Whether through public speaking, research projects, or global cooperation and diplomacy, NSLI-Y participants are constantly developing skills to advance international dialogue and compete effectively in the global economy. Explore how NSLI-Y students prepare to be global citizens below.
NSLI-Y Arabic participants visited EcoPeace, a local organization that aims to bring Jordanian, Palestinian, and Israeli environmentalists together. People throughout the region are dependent on the same natural resources and participants had the chance to learn how maintaining these natural resources is key to promoting peace and security in the greater region. During the lecture, the speakers shared some of the primary environmental challenges that Jordan faces.
NSLI-Y Korean participants in Jeonju acted out scenes from a Korean pansori performance during their music class over the summer. Pansori originated in the 17th century during the Joseon Dynasty period and Pansori declined in popularity in the 20th century due to a combination of Japanese colonial occupation and post-Korean War westernization. In recent years, it has experienced a revival, particularly after its designation as a “Masterpiece of the Oral and Intangible Heritage of Humanity” by UNESCO in 2003. Pansori traditionally has twelve stories that are acted out, and NSLI-Y participants performed five of the twelve acts in this week’s music class.
NSLI-Y Korean participants also had the opportunity to visit the UN Green Climate Fund (GCF) in Songdo. Communication Senior Specialist, Michel Smitall, briefed the students on the GCF activities and the current situation related to global warming. During the meeting, students discussed what they can do as global citizens to help slow down climate change around the world.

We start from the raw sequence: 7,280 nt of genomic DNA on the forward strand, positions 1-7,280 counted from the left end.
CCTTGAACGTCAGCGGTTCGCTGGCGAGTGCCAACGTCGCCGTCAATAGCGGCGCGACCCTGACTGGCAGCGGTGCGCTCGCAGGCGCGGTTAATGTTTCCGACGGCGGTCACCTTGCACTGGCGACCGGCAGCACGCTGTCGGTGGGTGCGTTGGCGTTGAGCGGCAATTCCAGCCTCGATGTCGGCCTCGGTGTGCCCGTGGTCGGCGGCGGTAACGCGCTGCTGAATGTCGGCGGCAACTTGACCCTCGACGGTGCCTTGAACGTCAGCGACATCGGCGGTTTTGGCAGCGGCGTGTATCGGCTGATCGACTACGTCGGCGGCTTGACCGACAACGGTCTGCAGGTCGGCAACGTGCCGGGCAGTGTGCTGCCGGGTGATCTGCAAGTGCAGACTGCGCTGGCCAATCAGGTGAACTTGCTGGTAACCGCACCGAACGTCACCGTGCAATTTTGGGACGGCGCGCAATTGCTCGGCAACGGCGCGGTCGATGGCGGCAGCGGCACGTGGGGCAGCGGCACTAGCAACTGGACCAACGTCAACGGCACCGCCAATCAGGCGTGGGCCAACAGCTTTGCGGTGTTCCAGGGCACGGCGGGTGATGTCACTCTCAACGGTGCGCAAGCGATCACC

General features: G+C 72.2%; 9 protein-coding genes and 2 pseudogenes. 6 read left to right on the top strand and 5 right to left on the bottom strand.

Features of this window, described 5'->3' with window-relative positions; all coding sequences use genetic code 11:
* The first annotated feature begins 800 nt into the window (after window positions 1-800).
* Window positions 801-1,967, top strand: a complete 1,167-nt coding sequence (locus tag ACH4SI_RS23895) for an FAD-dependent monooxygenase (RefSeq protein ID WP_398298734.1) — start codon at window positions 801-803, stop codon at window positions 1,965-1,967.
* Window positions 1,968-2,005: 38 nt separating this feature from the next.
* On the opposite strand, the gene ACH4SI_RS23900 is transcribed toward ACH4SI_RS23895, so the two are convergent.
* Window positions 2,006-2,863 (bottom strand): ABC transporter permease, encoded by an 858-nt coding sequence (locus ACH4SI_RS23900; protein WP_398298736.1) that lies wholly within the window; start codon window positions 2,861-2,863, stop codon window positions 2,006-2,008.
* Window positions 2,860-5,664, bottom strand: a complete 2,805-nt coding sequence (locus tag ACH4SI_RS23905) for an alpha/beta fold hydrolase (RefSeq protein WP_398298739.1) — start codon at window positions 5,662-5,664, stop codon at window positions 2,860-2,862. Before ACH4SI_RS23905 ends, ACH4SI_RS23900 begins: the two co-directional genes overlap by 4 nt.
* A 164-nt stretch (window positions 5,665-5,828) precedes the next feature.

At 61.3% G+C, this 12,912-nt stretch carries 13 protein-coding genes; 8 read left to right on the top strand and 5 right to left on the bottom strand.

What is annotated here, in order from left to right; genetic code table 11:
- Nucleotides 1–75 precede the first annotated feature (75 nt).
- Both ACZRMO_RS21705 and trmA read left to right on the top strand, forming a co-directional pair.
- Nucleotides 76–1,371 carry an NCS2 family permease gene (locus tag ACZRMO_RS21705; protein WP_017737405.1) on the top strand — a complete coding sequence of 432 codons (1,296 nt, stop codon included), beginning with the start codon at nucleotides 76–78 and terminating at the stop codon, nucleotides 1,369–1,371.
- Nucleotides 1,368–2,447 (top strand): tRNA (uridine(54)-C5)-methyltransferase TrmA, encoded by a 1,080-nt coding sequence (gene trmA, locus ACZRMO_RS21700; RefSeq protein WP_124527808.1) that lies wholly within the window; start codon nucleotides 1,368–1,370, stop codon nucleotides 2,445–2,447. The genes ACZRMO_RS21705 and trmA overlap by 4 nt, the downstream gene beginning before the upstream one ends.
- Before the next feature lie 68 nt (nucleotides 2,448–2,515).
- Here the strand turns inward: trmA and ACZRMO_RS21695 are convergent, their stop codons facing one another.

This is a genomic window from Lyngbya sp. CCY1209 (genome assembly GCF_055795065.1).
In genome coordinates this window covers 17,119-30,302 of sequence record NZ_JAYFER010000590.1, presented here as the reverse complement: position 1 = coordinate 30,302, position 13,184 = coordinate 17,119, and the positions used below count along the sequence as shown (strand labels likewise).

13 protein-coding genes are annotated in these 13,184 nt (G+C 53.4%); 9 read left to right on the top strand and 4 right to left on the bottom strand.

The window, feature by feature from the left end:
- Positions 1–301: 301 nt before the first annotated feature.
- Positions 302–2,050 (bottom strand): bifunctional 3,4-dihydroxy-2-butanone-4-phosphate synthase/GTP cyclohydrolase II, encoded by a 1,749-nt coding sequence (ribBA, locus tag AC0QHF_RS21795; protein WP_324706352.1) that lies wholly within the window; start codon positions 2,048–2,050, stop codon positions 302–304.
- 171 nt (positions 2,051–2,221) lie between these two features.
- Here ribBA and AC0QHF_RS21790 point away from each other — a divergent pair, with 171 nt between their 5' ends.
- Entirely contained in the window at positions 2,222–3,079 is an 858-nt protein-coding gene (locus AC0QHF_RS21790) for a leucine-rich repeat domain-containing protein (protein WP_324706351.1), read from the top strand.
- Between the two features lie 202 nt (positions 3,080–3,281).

During the arrival orientation in Seoul, NSLI-Y Korean students were tasked with exploring various hot spots in Seoul in groups of five led by supporters and 2014 NSLI-Y alumni. They learned how to charge their own transportation cards, ride the subway, and how to use different bills and coins of Korean currency while interacting with locals. Diogene reflected on the activity, “One of my favorite parts of the orientation was the Seoul Survival Trip – we learned to take the subway on our own, and we went to an Artbox for the first time. On the last day of orientation, prior to meeting our host families, we acted out skits based on situations prior NSLI-Y students had with their host families. They were incredibly funny and helpful – it definitely helped set a confident mood to meet our families.”
NSLI-Y Russian students had an exciting visit to Russia’s headquarters of the World Disney Company, where they were warmly welcomed by some of the company’s most senior staff. Students were thrilled to learn about the company’s work in Russia, its major achievements outside of the U.S., as well as the nature of relationships with other international offices – all topics highlighted in the insightful presentation prepared by Disney. The NSLI-Y students were very engaged in the discussion and were particularly curious to learn about the challenges that a large and widely-recognized multinational corporation such as Disney faces or might face when working with the Russian market, how the Russian office is different from the one in the U.S., which strategies the company implements to localize the content, and how this could be done while still trying to promote the universal values enshrined in Disney’s global mission.